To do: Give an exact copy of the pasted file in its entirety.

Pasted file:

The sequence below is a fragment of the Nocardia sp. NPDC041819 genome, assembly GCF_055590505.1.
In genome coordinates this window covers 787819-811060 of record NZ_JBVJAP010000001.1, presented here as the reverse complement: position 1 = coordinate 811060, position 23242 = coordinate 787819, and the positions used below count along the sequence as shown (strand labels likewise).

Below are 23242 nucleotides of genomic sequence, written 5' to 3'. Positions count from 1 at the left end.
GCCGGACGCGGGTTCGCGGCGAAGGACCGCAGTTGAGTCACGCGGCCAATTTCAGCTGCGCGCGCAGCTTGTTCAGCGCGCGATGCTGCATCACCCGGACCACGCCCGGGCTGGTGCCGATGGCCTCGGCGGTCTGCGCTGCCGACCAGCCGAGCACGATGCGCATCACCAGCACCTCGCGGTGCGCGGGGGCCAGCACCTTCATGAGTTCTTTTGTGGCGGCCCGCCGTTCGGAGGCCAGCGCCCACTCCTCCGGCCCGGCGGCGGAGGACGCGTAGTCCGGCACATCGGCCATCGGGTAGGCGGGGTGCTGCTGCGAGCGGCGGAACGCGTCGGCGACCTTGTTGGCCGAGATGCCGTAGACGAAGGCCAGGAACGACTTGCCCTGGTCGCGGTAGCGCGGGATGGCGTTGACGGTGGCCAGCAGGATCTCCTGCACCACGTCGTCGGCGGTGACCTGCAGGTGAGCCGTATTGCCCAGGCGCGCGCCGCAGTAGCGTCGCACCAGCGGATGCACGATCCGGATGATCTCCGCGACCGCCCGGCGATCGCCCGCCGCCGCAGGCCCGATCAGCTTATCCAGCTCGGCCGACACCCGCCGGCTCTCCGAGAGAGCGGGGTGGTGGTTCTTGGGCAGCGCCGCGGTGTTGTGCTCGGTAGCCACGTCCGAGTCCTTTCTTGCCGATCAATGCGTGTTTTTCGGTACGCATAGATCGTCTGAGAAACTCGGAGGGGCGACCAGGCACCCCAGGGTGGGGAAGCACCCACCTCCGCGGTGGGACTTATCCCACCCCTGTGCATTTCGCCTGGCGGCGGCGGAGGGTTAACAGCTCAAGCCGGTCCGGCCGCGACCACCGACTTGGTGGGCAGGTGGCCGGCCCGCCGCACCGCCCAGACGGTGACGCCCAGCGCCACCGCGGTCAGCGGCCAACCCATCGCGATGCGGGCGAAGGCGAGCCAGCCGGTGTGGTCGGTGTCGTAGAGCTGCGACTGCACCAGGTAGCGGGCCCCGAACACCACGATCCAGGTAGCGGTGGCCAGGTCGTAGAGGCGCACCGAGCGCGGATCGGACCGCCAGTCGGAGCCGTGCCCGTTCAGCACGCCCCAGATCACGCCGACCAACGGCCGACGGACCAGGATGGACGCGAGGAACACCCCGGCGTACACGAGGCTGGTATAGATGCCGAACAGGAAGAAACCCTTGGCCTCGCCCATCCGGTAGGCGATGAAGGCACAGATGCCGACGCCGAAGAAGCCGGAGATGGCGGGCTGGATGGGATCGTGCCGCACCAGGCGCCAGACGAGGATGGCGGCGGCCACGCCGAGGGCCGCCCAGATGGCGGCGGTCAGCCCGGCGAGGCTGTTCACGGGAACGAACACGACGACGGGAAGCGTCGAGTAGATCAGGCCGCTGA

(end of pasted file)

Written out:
The sequence below is a fragment of the Nocardia sp. NPDC041819 genome, assembly GCF_055590505.1.
In genome coordinates this window covers 787819-811060 of record NZ_JBVJAP010000001.1, presented here as the reverse complement: position 1 = coordinate 811060, position 23242 = coordinate 787819, and the positions used below count along the sequence as shown (strand labels likewise).

Below are 23242 nucleotides of genomic sequence, written 5' to 3'. Positions count from 1 at the left end.
GCCGGACGCGGGTTCGCGGCGAAGGACCGCAGTTGAGTCACGCGGCCAATTTCAGCTGCGCGCGCAGCTTGTTCAGCGCGCGATGCTGCATCACCCGGACCACGCCCGGGCTGGTGCCGATGGCCTCGGCGGTCTGCGCTGCCGACCAGCCGAGCACGATGCGCATCACCAGCACCTCGCGGTGCGCGGGGGCCAGCACCTTCATGAGTTCTTTTGTGGCGGCCCGCCGTTCGGAGGCCAGCGCCCACTCCTCCGGCCCGGCGGCGGAGGACGCGTAGTCCGGCACATCGGCCATCGGGTAGGCGGGGTGCTGCTGCGAGCGGCGGAACGCGTCGGCGACCTTGTTGGCCGAGATGCCGTAGACGAAGGCCAGGAACGACTTGCCCTGGTCGCGGTAGCGCGGGATGGCGTTGACGGTGGCCAGCAGGATCTCCTGCACCACGTCGTCGGCGGTGACCTGCAGGTGAGCCGTATTGCCCAGGCGCGCGCCGCAGTAGCGTCGCACCAGCGGATGCACGATCCGGATGATCTCCGCGACCGCCCGGCGATCGCCCGCCGCCGCAGGCCCGATCAGCTTATCCAGCTCGGCCGACACCCGCCGGCTCTCCGAGAGAGCGGGGTGGTGGTTCTTGGGCAGCGCCGCGGTGTTGTGCTCGGTAGCCACGTCCGAGTCCTTTCTTGCCGATCAATGCGTGTTTTTCGGTACGCATAGATCGTCTGAGAAACTCGGAGGGGCGACCAGGCACCCCAGGGTGGGGAAGCACCCACCTCCGCGGTGGGACTTATCCCACCCCTGTGCATTTCGCCTGGCGGCGGCGGAGGGTTAACAGCTCAAGCCGGTCCGGCCGCGACCACCGACTTGGTGGGCAGGTGGCCGGCCCGCCGCACCGCCCAGACGGTGACGCCCAGCGCCACCGCGGTCAGCGGCCAACCCATCGCGATGCGGGCGAAGGCGAGCCAGCCGGTGTGGTCGGTGTCGTAGAGCTGCGACTGCACCAGGTAGCGGGCCCCGAACACCACGATCCAGGTAGCGGTGGCCAGGTCGTAGAGGCGCACCGAGCGCGGATCGGACCGCCAGTCGGAGCCGTGCCCGTTCAGCACGCCCCAGATCACGCCGACCAACGGCCGACGGACCAGGATGGACGCGAGGAACACCCCGGCGTACACGAGGCTGGTATAGATGCCGAACAGGAAGAAACCCTTGGCCTCGCCCATCCGGTAGGCGATGAAGGCACAGATGCCGACGCCGAAGAAGCCGGAGATGGCGGGCTGGATGGGATCGTGCCGCACCAGGCGCCAGACGAGGATGGCGGCGGCCACGCCGAGGGCCGCCCAGATGGCGGCGGTCAGCCCGGCGAGGCTGTTCACGGGAACGAACACGACGACGGGAAGCGTCGAGTAGATCAGGCCGCTGA